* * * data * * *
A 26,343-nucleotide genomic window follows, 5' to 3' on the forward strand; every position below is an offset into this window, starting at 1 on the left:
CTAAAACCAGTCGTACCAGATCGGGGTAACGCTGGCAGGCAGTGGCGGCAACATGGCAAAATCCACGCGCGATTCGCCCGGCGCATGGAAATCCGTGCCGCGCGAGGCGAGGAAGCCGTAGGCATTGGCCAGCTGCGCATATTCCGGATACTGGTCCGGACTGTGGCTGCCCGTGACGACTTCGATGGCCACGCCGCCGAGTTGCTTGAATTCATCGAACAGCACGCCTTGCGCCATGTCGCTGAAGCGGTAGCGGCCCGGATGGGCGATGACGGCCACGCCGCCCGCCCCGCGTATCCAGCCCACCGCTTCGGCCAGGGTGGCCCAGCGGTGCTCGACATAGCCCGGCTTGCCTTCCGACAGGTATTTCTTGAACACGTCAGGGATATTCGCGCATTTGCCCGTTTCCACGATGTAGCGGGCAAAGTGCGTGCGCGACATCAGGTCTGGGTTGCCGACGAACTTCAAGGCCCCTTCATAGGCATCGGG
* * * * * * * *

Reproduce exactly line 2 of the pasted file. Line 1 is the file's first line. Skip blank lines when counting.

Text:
CTAAAACCAGTCGTACCAGATCGGGGTAACGCTGGCAGGCAGTGGCGGCAACATGGCAAAATCCACGCGCGATTCGCCCGGCGCATGGAAATCCGTGCCGCGCGAGGCGAGGAAGCCGTAGGCATTGGCCAGCTGCGCATATTCCGGATACTGGTCCGGACTGTGGCTGCCCGTGACGACTTCGATGGCCACGCCGCCGAGTTGCTTGAATTCATCGAACAGCACGCCTTGCGCCATGTCGCTGAAGCGGTAGCGGCCCGGATGGGCGATGACGGCCACGCCGCCCGCCCCGCGTATCCAGCCCACCGCTTCGGCCAGGGTGGCCCAGCGGTGCTCGACATAGCCCGGCTTGCCTTCCGACAGGTATTTCTTGAACACGTCAGGGATATTCGCGCATTTGCCCGTTTCCACGATGTAGCGGGCAAAGTGCGTGCGCGACATCAGGTCTGGGTTGCCGACGAACTTCAAGGCCCCTTCATAGGCATCGGG